A new bill was introduced late last week that would create a hub for clinical research in order to evaluate clinical research – for drugs, devices and surgical procedures - in a bid to lower health care costs.
The non-profit Health Care Comparative Effectiveness Research Institute would conduct research into which treatments work and which don't. Its board would include representatives from the HHS, AHRQ and NIH, as well as drug and device makers, and patients and doctors, although the institute would operate independently from government. Public and private payers, such as Medicare and private insurers, would provide annual funding, which is expected to exceed $300 million after five years.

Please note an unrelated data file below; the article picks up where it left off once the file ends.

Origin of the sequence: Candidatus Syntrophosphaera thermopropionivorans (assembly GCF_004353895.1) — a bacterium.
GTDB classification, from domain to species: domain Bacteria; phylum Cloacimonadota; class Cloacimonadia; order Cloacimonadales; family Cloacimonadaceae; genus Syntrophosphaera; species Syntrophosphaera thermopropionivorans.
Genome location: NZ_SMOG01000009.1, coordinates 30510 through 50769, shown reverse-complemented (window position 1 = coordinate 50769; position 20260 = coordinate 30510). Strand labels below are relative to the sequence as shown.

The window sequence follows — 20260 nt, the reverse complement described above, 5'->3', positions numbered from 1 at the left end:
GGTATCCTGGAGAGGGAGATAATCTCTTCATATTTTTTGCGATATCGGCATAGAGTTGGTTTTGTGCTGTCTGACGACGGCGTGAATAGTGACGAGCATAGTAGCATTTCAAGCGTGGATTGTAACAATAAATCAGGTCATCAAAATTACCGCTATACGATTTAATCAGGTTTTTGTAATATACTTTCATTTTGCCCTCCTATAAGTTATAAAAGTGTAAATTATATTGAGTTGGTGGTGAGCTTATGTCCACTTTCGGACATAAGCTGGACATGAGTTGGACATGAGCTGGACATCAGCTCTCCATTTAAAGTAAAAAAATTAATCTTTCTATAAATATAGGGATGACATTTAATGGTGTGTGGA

"Doctors and patients need reliable, unbiased information about the effectiveness of treatments to determine the best care possible, but right now that data is scarce and unorganized,” Max Baucus, a Montana Democrat and Senate Finance Committee member who co-sponsored the bill, says in a statement. "This bill will advance the process of reviewing and producing valuable information and making it available to healthcare providers, and to all Americans.”